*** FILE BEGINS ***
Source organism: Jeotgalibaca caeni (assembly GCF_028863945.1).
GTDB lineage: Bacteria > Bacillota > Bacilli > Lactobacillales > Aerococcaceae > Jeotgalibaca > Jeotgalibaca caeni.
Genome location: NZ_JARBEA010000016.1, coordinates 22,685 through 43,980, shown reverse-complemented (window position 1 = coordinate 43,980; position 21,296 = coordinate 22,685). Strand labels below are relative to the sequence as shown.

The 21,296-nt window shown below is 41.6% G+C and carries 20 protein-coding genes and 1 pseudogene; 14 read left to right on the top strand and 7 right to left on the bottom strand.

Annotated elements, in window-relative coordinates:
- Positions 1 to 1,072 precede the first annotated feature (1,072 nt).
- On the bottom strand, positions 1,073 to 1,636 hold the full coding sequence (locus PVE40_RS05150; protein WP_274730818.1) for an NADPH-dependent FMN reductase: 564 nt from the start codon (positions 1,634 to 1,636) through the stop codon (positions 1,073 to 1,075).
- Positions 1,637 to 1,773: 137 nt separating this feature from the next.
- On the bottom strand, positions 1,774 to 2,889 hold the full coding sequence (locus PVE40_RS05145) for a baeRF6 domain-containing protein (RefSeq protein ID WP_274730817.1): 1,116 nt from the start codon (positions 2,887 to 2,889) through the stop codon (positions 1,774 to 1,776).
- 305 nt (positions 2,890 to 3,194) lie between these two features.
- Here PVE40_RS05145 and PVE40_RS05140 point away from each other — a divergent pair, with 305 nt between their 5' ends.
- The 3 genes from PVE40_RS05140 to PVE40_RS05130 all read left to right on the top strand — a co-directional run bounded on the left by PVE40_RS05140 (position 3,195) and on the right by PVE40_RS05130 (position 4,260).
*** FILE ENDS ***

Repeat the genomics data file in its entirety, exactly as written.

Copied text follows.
Source organism: Jeotgalibaca caeni (assembly GCF_028863945.1).
GTDB lineage: Bacteria > Bacillota > Bacilli > Lactobacillales > Aerococcaceae > Jeotgalibaca > Jeotgalibaca caeni.
Genome location: NZ_JARBEA010000016.1, coordinates 22,685 through 43,980, shown reverse-complemented (window position 1 = coordinate 43,980; position 21,296 = coordinate 22,685). Strand labels below are relative to the sequence as shown.

The 21,296-nt window shown below is 41.6% G+C and carries 20 protein-coding genes and 1 pseudogene; 14 read left to right on the top strand and 7 right to left on the bottom strand.

Annotated elements, in window-relative coordinates:
- Positions 1 to 1,072 precede the first annotated feature (1,072 nt).
- On the bottom strand, positions 1,073 to 1,636 hold the full coding sequence (locus PVE40_RS05150; protein WP_274730818.1) for an NADPH-dependent FMN reductase: 564 nt from the start codon (positions 1,634 to 1,636) through the stop codon (positions 1,073 to 1,075).
- Positions 1,637 to 1,773: 137 nt separating this feature from the next.
- On the bottom strand, positions 1,774 to 2,889 hold the full coding sequence (locus PVE40_RS05145) for a baeRF6 domain-containing protein (RefSeq protein ID WP_274730817.1): 1,116 nt from the start codon (positions 2,887 to 2,889) through the stop codon (positions 1,774 to 1,776).
- 305 nt (positions 2,890 to 3,194) lie between these two features.
- Here PVE40_RS05145 and PVE40_RS05140 point away from each other — a divergent pair, with 305 nt between their 5' ends.
- The 3 genes from PVE40_RS05140 to PVE40_RS05130 all read left to right on the top strand — a co-directional run bounded on the left by PVE40_RS05140 (position 3,195) and on the right by PVE40_RS05130 (position 4,260).